In the modern world of business, innovation is both an equalizer and a differentiator. It can give tiny startups an edge over global conglomerates and enable industry leaders to develop competitive advantages.
But what exactly is innovation? In short, innovation is the introduction of something new and different to an established product, process, or way of thinking. And in a rapidly shrinking and commoditized world, it’s in greater demand than ever.
If you want to drive more business innovation, you’ll need to continually improve operations and services. If you fall into a period of stagnation, you’ll certainly lose your competitive edge.
A Better Way to Innovate
Oftentimes, people associate the concept of business innovation with “radical innovation,” or the delivery of new products to new markets. However, most innovation falls outside of this category. A better model to consider is the “Ten Types” framework, which describes three functional areas for business innovation: configuration, offering, and experience.
Configuration generally subsumes all revenue streams and workflows that define a business, including profit models, key networks, structures, and operational processes. Offering refers to product-related innovation—the kind that could lead to improved product performance or more synergistic product systems. Experience is all about the customer. Your services, channel selection, branding decisions, and engagement strategies fall into this category.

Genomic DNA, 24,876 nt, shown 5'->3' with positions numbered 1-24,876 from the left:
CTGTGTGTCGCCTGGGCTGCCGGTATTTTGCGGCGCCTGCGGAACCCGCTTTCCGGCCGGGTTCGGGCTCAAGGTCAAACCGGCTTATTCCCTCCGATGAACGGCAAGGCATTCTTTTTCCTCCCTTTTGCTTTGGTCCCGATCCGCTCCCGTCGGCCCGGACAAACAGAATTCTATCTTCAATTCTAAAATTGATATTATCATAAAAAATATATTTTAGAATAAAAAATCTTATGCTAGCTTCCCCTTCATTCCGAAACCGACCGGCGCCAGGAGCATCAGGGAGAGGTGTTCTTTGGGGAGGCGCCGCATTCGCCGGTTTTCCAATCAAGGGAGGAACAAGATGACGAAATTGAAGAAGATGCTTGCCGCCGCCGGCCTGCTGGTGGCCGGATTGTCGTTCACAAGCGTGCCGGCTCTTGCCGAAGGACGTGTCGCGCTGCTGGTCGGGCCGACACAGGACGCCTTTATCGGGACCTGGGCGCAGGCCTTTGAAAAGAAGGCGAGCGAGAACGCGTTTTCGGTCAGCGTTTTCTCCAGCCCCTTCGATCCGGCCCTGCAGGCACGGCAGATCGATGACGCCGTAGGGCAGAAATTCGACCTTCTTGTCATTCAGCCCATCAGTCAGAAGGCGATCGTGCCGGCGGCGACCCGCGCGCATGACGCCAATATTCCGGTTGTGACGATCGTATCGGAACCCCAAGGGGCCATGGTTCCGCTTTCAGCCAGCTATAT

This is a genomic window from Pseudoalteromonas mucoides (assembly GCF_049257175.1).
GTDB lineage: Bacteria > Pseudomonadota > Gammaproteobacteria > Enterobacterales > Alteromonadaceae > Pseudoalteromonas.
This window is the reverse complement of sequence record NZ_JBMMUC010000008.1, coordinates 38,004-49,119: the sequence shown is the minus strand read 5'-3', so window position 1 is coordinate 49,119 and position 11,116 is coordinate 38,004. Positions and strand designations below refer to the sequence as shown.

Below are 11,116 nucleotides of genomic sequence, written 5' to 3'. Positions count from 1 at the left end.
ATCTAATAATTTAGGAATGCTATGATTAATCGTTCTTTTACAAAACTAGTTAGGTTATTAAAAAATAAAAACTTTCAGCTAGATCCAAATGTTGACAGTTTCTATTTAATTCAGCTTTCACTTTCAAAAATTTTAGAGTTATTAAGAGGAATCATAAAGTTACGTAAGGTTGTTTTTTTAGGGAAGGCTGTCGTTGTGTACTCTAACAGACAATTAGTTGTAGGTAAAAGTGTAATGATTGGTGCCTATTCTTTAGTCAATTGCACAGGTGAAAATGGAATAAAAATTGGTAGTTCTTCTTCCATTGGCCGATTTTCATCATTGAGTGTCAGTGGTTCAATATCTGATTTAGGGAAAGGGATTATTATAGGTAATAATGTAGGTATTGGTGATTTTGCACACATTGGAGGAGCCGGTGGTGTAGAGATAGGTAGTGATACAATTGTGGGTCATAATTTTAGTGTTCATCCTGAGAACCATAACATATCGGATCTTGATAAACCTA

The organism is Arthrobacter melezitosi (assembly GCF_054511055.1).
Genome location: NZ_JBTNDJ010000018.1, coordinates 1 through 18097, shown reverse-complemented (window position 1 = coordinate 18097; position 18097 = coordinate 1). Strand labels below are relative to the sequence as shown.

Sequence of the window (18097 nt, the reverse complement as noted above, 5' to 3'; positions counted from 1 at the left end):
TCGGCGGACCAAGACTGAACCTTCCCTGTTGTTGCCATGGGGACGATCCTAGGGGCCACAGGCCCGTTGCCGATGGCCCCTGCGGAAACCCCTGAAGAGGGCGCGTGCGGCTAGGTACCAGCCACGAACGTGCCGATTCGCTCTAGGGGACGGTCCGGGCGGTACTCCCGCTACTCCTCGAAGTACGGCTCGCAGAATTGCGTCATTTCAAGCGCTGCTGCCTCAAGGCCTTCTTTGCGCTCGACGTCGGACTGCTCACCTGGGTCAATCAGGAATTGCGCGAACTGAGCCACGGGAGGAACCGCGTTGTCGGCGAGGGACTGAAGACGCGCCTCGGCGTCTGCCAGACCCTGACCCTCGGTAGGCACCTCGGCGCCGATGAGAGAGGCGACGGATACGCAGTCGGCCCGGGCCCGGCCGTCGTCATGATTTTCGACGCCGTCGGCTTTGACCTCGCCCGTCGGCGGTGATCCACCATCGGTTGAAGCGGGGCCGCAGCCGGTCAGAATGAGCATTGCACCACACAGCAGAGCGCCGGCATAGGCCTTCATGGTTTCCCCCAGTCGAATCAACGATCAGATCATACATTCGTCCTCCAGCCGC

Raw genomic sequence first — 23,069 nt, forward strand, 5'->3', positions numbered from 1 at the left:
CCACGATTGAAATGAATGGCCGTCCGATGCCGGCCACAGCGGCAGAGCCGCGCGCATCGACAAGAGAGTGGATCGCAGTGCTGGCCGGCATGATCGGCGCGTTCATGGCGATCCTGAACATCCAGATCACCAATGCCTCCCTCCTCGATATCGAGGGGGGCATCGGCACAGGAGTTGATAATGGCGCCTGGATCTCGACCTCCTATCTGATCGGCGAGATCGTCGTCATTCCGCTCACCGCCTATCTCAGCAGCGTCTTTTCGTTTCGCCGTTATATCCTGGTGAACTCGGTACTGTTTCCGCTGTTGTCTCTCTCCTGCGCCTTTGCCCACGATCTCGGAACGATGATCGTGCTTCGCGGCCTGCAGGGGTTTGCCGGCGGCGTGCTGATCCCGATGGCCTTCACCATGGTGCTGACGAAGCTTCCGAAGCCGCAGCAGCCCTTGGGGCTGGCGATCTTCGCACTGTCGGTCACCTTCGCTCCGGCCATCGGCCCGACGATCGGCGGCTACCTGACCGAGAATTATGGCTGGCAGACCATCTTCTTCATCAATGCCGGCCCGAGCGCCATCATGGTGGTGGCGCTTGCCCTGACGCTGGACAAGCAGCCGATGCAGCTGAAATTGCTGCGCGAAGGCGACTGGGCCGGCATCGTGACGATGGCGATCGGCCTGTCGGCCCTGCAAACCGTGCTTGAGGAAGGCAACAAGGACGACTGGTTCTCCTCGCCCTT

Some business leaders might find that focusing on one of these core domains will yield immediately beneficial outcomes. Others might conclude that the pursuit of innovation in one of these areas can wait because other endeavors could be more valuable. The important thing is to remove potential weaknesses in your business and avoid adhering to certain processes or modes of thinking simply because “that’s how we’ve always done it.”
3 Tips to Drive More Business Innovation
As a leader, you’re always busy—and especially in this new world of remote work and blurred schedules. But it’s important not to conflate being busy with running a successful business. Innovation is about taking the time to pursue new ideas that could create sustained value for your business, which is key to keeping competitors at bay. With that in mind, here are a few strategies that can help promote innovative thinking:
1. Evaluate Your Current Differentiators in the Context of Future Goals
Innovation isn’t a standalone advantage. Rather, it strengthens existing advantages. You can think about your existing advantages in the context of Warren Buffett’s “economic moats” (or areas where differentiation is especially valuable). These moats include cost advantages, high switching costs, network effects, and intangible assets.
Every company tries to develop at least one of these areas well enough to stand out in a given market, so you likely have a natural advantage in one or more of them. Let’s say you enter the market with the advantage of an intangible asset such as a patent. Sustaining that advantage will require you to continue making patents that you can commercialize quickly or build an advantage in another area of your business (or both). In either case, innovative thinking is critical if you want to widen the economic moat you’ve created.